Harvard Heart Letter

In Brief

In Brief

  • Exercising improper restraint. Women over age 75 are less likely to get advice about exercise from their doctors than younger women, even though late-life exercise has numerous benefits and women in this age group are the fastest-growing segment of the U.S. population, the least likely to be physically active, and the most likely to follow a doctor's recommendations. When it comes to exercise, it's never too late to start. That goes for men as well. (Journal of the American Geriatric Society)

  • Bitter ain't better. When the FDA banned the stimulant ephedra from weight-loss supplements, largely because of negative effects on the heart, supplement makers went looking for alternatives. One stimulant popping up in these products is bitter orange. Cardiologists at Tufts-New England Medical Center in Boston report a case of a 57-year-old man who developed spasmodic chest pain (variant angina) after taking CortiSlim, a weight-loss product containing bitter orange. It illustrates the continuing lesson that just because something is "natural," or ephedra-free, doesn't make it safe. (Mayo Clinic Proceedings)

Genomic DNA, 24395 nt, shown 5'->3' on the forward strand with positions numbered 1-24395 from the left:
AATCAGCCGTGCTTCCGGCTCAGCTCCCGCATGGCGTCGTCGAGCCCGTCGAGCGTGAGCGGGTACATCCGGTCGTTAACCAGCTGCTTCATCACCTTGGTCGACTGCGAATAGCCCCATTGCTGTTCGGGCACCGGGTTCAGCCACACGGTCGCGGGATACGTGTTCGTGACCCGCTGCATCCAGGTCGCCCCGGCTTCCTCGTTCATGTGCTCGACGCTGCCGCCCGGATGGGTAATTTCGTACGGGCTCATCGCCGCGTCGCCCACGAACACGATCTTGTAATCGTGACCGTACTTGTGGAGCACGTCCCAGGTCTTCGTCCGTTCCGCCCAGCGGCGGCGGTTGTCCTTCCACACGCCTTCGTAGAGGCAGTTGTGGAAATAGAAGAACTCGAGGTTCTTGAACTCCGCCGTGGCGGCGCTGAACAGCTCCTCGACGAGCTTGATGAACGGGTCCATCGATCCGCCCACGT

• Hearts and minds. After reviewing nearly 100 studies, a panel assembled by the National Institutes of Health's Cognitive and Emotional Health Project says that several factors recommended for maintaining a healthy heart — controlling blood pressure, cholesterol, and blood sugar; a healthful diet; and regular exercise — may protect memory and mental health, too. (Alzheimer's and Dementia)

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